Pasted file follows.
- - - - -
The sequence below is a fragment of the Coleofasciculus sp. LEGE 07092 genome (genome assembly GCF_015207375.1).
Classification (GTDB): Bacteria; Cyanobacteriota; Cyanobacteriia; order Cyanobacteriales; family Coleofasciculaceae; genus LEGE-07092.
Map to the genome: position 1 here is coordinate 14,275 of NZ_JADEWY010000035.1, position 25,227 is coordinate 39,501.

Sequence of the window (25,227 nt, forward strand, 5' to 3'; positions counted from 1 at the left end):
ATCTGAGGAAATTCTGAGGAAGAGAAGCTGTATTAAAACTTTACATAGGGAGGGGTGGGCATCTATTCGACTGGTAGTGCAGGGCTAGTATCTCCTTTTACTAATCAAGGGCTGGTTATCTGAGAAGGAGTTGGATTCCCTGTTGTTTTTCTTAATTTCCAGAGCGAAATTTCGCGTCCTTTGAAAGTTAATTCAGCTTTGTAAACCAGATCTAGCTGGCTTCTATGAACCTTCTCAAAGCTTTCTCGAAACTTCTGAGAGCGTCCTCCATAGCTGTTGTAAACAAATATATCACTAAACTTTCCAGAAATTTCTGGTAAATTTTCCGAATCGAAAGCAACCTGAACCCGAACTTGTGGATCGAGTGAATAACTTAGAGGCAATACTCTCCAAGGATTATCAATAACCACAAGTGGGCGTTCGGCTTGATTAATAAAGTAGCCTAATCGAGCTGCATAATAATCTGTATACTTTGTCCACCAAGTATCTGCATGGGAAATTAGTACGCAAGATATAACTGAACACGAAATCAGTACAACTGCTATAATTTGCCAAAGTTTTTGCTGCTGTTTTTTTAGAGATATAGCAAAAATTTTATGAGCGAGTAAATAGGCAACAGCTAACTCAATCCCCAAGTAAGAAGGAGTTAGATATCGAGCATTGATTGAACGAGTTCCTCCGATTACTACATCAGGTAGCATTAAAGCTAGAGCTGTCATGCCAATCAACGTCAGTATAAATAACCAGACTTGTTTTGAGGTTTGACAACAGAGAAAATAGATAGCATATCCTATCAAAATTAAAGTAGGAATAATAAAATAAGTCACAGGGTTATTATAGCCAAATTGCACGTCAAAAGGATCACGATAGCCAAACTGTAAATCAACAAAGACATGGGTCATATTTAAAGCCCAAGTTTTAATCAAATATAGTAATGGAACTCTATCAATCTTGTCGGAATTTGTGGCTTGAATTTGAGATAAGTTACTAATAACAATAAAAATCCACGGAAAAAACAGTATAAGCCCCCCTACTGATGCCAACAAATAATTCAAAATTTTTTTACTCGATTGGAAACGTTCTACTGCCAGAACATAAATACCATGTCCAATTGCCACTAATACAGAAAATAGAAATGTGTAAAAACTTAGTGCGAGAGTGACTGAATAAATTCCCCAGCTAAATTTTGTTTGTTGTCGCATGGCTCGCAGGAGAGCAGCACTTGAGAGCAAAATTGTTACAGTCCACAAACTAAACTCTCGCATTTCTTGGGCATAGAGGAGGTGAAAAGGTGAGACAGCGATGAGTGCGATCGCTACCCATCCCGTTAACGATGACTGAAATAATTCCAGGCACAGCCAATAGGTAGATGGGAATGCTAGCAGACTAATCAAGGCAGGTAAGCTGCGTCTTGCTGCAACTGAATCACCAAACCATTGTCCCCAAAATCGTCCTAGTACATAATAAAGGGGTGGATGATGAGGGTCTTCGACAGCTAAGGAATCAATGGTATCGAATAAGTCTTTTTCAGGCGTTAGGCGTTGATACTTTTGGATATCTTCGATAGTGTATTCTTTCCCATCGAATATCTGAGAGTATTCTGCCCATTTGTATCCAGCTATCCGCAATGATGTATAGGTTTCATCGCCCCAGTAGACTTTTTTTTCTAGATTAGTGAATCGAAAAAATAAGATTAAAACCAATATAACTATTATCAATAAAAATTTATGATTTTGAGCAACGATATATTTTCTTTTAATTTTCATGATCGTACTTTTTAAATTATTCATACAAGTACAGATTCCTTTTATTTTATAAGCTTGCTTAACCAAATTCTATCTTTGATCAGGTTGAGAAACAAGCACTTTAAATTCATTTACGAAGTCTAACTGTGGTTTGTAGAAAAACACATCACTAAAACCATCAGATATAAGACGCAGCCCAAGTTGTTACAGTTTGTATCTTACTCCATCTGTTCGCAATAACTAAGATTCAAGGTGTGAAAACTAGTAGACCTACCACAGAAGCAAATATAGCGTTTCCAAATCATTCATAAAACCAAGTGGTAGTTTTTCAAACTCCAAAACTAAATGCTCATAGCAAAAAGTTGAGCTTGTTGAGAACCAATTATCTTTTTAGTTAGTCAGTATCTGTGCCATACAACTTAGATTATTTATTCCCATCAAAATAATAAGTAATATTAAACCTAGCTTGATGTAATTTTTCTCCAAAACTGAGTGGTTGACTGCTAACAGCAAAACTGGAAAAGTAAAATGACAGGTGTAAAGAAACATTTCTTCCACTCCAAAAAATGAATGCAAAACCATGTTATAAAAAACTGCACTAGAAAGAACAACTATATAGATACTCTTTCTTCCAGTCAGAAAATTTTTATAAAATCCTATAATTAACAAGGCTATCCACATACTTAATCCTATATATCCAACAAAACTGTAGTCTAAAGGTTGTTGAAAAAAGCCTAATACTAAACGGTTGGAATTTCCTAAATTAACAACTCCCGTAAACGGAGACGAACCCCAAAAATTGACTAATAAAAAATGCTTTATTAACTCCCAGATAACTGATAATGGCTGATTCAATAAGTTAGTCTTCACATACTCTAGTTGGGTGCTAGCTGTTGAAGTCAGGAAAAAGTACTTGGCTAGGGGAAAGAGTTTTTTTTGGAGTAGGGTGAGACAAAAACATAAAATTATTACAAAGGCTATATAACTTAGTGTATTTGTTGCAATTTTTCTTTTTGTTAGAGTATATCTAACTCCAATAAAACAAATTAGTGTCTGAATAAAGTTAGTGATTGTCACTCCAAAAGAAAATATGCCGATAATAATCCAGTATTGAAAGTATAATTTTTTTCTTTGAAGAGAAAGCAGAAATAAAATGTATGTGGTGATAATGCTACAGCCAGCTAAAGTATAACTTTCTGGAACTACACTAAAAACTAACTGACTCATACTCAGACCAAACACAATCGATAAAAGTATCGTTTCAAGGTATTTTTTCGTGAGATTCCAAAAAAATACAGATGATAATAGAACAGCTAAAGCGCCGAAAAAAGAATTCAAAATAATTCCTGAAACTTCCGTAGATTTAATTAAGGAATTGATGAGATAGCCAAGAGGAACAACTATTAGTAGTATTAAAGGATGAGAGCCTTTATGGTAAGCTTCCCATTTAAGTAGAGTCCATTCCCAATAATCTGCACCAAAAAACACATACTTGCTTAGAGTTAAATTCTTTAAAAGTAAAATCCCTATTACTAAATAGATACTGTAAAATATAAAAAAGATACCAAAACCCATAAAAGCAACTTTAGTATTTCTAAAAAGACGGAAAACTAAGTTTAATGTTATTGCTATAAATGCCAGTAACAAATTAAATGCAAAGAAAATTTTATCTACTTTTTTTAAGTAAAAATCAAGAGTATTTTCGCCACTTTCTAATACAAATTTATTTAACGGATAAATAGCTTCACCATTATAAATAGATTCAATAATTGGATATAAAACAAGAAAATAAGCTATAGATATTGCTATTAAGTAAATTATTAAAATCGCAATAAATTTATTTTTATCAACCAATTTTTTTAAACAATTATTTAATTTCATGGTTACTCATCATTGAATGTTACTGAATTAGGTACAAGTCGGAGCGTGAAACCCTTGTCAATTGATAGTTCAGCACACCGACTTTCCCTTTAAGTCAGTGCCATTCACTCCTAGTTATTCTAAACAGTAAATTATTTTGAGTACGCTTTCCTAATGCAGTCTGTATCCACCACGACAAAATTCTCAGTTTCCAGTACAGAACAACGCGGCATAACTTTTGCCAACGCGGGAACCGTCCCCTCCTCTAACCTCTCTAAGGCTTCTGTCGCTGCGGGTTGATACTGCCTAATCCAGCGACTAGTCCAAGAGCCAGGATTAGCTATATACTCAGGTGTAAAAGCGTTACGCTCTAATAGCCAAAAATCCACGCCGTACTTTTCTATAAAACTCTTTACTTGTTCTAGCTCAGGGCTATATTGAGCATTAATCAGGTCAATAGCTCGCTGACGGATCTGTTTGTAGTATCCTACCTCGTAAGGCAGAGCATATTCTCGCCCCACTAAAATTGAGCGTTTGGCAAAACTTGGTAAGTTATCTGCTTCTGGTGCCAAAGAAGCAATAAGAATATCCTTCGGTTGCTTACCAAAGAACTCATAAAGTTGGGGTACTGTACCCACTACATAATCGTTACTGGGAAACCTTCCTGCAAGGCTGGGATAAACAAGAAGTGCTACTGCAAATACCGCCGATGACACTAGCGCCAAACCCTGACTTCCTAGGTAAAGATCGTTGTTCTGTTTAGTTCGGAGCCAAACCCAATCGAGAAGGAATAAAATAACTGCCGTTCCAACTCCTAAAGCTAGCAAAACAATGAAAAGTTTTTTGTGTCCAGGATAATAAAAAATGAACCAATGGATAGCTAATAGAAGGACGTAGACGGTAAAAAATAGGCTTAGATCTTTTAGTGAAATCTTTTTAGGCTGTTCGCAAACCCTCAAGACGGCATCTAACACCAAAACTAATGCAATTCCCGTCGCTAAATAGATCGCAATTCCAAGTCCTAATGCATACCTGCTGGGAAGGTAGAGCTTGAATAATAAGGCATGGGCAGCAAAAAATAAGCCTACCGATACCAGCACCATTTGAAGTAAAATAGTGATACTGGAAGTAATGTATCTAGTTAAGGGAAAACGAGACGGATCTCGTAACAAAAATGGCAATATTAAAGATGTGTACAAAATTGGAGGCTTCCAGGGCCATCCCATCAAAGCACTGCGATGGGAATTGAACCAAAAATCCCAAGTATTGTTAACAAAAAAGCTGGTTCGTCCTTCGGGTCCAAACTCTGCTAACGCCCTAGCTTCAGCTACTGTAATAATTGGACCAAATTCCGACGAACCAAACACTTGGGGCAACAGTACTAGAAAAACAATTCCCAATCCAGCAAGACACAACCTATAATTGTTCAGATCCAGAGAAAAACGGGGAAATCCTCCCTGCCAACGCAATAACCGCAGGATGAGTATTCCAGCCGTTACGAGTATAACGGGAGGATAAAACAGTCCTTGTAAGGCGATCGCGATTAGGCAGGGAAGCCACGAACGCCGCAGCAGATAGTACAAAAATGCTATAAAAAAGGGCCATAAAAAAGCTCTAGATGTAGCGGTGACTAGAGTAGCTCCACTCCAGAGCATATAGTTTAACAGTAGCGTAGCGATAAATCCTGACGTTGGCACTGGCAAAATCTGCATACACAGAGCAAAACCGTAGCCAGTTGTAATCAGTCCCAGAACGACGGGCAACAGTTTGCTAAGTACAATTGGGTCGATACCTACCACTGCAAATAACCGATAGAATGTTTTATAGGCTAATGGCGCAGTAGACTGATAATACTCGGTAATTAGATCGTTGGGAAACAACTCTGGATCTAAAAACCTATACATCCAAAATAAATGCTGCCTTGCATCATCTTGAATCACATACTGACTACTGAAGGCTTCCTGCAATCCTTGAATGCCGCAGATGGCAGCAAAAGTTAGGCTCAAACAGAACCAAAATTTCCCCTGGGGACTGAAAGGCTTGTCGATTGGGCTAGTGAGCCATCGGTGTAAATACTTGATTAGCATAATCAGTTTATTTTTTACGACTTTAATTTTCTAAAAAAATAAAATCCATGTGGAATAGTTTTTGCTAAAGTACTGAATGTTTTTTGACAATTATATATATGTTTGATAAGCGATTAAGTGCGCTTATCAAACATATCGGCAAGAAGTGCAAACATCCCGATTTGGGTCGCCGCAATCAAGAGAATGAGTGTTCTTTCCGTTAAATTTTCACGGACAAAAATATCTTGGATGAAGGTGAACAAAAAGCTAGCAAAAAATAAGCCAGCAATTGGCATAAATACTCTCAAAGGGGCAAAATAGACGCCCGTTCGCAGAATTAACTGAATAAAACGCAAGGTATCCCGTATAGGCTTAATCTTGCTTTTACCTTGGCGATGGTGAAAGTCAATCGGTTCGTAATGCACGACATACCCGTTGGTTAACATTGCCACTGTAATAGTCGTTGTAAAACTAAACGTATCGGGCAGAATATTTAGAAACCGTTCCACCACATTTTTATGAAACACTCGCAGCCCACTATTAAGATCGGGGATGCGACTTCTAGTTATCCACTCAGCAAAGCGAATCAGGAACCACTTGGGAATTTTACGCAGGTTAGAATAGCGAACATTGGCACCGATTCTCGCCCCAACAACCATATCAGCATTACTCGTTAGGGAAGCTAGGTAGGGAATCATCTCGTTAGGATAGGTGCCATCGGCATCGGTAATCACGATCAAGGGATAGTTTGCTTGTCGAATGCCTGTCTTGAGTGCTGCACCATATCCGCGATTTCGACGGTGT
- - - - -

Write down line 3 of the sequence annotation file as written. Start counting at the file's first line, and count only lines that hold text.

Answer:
Map to the genome: position 1 here is coordinate 14,275 of NZ_JADEWY010000035.1, position 25,227 is coordinate 39,501.